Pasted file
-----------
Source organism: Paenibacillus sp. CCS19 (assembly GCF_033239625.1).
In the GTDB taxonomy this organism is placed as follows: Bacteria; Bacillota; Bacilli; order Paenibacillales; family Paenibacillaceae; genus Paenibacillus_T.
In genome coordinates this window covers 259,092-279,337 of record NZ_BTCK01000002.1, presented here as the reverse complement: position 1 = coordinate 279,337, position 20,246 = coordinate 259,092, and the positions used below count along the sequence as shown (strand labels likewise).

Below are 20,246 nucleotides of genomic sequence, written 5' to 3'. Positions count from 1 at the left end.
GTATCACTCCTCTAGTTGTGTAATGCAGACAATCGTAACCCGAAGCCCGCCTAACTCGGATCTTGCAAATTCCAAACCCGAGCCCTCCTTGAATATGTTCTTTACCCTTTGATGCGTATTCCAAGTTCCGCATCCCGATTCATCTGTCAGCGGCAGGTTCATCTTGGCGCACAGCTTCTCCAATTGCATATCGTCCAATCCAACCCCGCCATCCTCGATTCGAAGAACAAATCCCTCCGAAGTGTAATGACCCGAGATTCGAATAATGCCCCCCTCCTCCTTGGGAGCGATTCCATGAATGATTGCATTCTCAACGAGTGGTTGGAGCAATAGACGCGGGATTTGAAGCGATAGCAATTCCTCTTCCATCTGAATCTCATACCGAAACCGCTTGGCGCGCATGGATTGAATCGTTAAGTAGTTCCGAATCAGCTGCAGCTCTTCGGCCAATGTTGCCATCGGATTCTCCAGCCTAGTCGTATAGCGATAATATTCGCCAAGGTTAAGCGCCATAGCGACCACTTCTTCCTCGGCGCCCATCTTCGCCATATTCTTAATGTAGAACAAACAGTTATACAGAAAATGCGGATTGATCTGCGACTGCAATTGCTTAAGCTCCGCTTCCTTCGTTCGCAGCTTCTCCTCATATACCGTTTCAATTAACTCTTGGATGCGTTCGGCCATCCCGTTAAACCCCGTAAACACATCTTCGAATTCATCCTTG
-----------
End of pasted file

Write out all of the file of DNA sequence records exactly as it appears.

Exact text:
Source organism: Paenibacillus sp. CCS19 (assembly GCF_033239625.1).
In the GTDB taxonomy this organism is placed as follows: Bacteria; Bacillota; Bacilli; order Paenibacillales; family Paenibacillaceae; genus Paenibacillus_T.
In genome coordinates this window covers 259,092-279,337 of record NZ_BTCK01000002.1, presented here as the reverse complement: position 1 = coordinate 279,337, position 20,246 = coordinate 259,092, and the positions used below count along the sequence as shown (strand labels likewise).

Below are 20,246 nucleotides of genomic sequence, written 5' to 3'. Positions count from 1 at the left end.
GTATCACTCCTCTAGTTGTGTAATGCAGACAATCGTAACCCGAAGCCCGCCTAACTCGGATCTTGCAAATTCCAAACCCGAGCCCTCCTTGAATATGTTCTTTACCCTTTGATGCGTATTCCAAGTTCCGCATCCCGATTCATCTGTCAGCGGCAGGTTCATCTTGGCGCACAGCTTCTCCAATTGCATATCGTCCAATCCAACCCCGCCATCCTCGATTCGAAGAACAAATCCCTCCGAAGTGTAATGACCCGAGATTCGAATAATGCCCCCCTCCTCCTTGGGAGCGATTCCATGAATGATTGCATTCTCAACGAGTGGTTGGAGCAATAGACGCGGGATTTGAAGCGATAGCAATTCCTCTTCCATCTGAATCTCATACCGAAACCGCTTGGCGCGCATGGATTGAATCGTTAAGTAGTTCCGAATCAGCTGCAGCTCTTCGGCCAATGTTGCCATCGGATTCTCCAGCCTAGTCGTATAGCGATAATATTCGCCAAGGTTAAGCGCCATAGCGACCACTTCTTCCTCGGCGCCCATCTTCGCCATATTCTTAATGTAGAACAAACAGTTATACAGAAAATGCGGATTGATCTGCGACTGCAATTGCTTAAGCTCCGCTTCCTTCGTTCGCAGCTTCTCCTCATATACCGTTTCAATTAACTCTTGGATGCGTTCGGCCATCCCGTTAAACCCCGTAAACACATCTTCGAATTCATCCTTG